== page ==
An appointed body that oversees New Canaan’s Health and Human Services departments should be doing more to help the town set priorities on spending what remains of $6 million in federal American Rescue Plan Act funding, its members say.
The Town Council last month approved about $2 million in “ARPA” spending, including allocations for “premium pay” for school and town workers, greenlink sidewalks, year-round public bathrooms, a generator and marketing.
Yet the Health and Human Services Commission “should be giving more assistance and support to our elected officials on priority funding,” Russ Barksdale Jr., a member of the Commission, said at its Jan. 6 meeting.
“I did not see any priority funding given to our local or town Health Department, as an example,” Barksdale said at the meeting, held via videoconference. “Or local healthcare providers. Or ongoing, timely and accurate COVID testing. Or ongoing behavioral health support. We talk about it, but I did not see any priority funding that was given to those significant areas. So it is fine that we sit through a presentation as a Commission. But I think that we also need to take a look at our charter and our obligation to the town for setting priorities.”
The comments came during a portion of the meeting dedicated to ARPA.
Municipal officials began soliciting funding requests for New Canaan’s $6 million ARPA windfall over the summer, and town funding bodies subsequently held public hearings. Several organizations listed as making requests for funding did not receive money through the town’s first allocation, including VFW Post 653, Powerhouse Theatre, New Canaan Nature Center, New Canaan Police and Silver Hill Hospital.
Commission Chair Dr. Harrison Pierce said the meeting that the original thought with respect to Silver Hill “was to have a resource for families that couldn’t afford the mental health support—the psychologist, the therapist, the psychiatrist, whatever.”
“Social workers,” Pierce said. “And that is still in the offing here. Because—we have mentioned this—no one has enough money to pay, and the insurance companies don’t cover that area of health like they do other areas.”
Barksdale said that “yes, Silver Hill is an important issue, testing kits are important issues, PCR access, antigen tests.”
“We all know going through the cycle where early on the antigen tests were not the gold standard and were producing both false positives and false negatives,” Barksdale said. “We are seeing a lot more manufacturers and in the discussion right now, and some of the antigens are coming in packages because of the false negatives and false positives. So we are seeing, as healthcare providers, a lot of that. Hospitals are also, we talk about ICU and what their daily census is. But I don’t know if anyone has been into the emergency department of any of our local hospitals recently, but they have been stretched, and so nursing education and trying to recruit nurses into the profession.”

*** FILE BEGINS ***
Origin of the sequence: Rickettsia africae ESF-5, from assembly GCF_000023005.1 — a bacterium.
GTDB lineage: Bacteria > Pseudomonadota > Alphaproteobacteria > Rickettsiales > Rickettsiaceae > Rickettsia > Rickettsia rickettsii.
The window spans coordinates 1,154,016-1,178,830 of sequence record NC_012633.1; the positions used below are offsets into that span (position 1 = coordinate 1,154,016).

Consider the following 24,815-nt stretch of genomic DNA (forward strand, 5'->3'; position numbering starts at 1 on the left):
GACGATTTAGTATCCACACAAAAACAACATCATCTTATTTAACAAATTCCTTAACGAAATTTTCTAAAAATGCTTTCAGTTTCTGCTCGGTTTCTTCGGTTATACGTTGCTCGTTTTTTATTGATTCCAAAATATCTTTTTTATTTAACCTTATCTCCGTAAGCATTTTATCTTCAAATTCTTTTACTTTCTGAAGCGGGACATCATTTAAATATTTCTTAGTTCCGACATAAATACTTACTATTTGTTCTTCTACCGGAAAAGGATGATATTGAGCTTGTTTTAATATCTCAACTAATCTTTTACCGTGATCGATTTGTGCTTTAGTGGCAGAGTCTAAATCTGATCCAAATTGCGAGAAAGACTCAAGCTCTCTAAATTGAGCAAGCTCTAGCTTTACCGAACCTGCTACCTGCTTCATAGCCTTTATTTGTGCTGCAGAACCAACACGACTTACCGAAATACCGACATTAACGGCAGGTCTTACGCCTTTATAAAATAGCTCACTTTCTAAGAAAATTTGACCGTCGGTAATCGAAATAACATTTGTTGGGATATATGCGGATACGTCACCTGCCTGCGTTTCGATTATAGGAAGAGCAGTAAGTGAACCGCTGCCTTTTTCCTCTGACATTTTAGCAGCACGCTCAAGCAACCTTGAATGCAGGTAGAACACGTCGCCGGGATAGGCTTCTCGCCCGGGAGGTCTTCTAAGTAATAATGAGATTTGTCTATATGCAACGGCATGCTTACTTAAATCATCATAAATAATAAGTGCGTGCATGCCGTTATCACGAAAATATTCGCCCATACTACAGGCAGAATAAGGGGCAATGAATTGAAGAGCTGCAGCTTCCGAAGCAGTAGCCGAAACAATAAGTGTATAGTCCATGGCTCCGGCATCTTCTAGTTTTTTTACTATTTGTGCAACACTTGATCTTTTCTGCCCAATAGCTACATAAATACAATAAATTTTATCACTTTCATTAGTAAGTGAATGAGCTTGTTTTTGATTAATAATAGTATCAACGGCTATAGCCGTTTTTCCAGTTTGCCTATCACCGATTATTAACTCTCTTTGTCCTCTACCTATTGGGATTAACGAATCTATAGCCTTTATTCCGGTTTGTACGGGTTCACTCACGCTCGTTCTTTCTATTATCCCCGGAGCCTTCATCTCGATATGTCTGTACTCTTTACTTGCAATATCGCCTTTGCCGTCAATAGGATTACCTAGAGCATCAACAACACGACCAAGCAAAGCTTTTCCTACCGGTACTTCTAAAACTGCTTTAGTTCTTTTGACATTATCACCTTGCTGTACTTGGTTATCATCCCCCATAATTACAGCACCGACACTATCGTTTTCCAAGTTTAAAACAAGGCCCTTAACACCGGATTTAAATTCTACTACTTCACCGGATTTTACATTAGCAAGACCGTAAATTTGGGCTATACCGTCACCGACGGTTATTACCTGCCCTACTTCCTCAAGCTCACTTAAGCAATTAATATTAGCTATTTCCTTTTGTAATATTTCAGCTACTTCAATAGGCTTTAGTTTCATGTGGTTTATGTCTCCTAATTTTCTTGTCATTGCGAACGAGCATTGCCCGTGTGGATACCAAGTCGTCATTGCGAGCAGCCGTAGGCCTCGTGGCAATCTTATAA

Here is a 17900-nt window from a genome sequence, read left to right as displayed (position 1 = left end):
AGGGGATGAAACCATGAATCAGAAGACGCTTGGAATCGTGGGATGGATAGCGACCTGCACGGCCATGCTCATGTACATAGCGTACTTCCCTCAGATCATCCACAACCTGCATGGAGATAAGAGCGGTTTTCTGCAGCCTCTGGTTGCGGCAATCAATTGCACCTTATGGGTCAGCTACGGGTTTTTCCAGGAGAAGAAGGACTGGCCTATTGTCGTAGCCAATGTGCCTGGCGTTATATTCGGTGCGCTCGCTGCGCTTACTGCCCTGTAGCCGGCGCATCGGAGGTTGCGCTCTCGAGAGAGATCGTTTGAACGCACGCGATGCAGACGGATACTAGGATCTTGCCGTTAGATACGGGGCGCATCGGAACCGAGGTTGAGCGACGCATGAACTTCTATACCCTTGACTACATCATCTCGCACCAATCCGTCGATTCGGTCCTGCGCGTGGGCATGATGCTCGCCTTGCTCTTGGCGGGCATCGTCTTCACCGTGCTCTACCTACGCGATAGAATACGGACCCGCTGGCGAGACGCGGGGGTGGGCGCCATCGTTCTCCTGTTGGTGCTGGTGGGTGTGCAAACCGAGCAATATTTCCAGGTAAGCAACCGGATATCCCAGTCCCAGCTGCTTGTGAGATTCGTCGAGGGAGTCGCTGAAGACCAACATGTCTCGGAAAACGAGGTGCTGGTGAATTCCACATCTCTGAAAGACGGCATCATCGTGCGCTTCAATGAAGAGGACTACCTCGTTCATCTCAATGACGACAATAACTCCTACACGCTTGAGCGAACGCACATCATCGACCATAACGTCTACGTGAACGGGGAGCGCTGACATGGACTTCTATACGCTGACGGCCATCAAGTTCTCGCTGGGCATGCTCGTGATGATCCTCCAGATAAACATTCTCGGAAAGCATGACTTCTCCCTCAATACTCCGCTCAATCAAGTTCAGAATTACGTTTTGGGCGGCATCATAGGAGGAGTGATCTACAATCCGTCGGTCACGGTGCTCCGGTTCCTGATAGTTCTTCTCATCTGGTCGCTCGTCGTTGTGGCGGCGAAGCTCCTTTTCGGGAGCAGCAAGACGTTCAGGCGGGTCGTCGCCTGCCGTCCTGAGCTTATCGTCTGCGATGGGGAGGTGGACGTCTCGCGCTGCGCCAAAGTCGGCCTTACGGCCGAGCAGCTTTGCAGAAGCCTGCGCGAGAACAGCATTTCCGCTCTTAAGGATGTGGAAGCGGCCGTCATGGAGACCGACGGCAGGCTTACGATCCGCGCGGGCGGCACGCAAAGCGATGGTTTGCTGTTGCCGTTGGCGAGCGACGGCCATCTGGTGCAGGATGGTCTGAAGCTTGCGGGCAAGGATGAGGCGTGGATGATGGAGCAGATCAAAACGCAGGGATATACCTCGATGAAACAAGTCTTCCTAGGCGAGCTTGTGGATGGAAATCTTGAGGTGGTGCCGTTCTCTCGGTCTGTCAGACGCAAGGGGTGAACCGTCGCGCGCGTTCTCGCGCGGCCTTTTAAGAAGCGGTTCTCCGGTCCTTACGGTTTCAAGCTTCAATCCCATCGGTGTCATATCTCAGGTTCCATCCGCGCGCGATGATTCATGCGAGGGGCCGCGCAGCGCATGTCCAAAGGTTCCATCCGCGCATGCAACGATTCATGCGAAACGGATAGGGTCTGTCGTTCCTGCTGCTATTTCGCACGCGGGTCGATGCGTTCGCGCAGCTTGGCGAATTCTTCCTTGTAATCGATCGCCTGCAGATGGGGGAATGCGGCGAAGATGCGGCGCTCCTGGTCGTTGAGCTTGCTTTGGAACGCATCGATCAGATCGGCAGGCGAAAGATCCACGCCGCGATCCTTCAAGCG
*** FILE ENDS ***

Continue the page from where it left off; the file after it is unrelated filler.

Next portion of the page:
Barksdale cited a statement made on the U.S. Department of Treasury’s website: “The coronavirus state and local fiscal recovery funds, or ARPA, provide a substantial infusion of resources to help turn the tide on the pandemic, to address its economic fallout and lay the foundation for a strong and equitable recovery.”
The description “fits within our charter as a Commission, and I think we should be giving more attention to providing those priorities and looking at all of the information and data that we have, and providing support to both our selectmen as well as Town Council on what those priorities should be,” Barksdale said.
“Funding objectives that are listed, ‘Support urgent COVID-19 response efforts to continue to decrease spread of the virus and bring the pandemic under control,’ and ‘Address systemic public health and economic challenges that have contributed to the unequal impact on the pandemic.’ And certainly you can argue that the senior community in New Canaan has been disproportionately affected.”
Members of the Commission, including Jim Lisher and Tom Ferguson, and guests at the meeting voiced support for Barksdale’s view.
Pierce said, “When you look at the hospitals, the staffing, ERs are seeing 40 more patients than what they usually do. And every hospital is having a problem with staffing, with staff being sick, et cetera. But the main suggestion that Russ made is very good about giving us a direction of what to do. Because this list of the ARPA possibilities, I think we can influence that in a very positive direction, closer to what we do in terms of health and human services. The healthcare, the needs, the mental health.”
Town Councilman Kimberly Norton, who serves on a committee of the legislative body to Health and Human Services, said “there is both the heath component and the mental heath component and it would be great to have on some level this is a trauma to families and to children.”
“When you look at test scores and reading scores and math scores, they have decreased nationally and to have some kind of acknowledgment of that and how it affects children’s learning—although we have been in-person in New Canaan, which is terrific—there are residual effects,” Norton said.
Last month, just as the Town Council was preparing to decide on the first $2 million in ARPA funding, the town announced that it’s working with the New Canaan Community Foundation to vet such requests from nonprofit organizations. It’s unclear how much ARPA funding will be available through that channel or which nonprofit organizations would be steered toward direct requests rather than through the NCCF.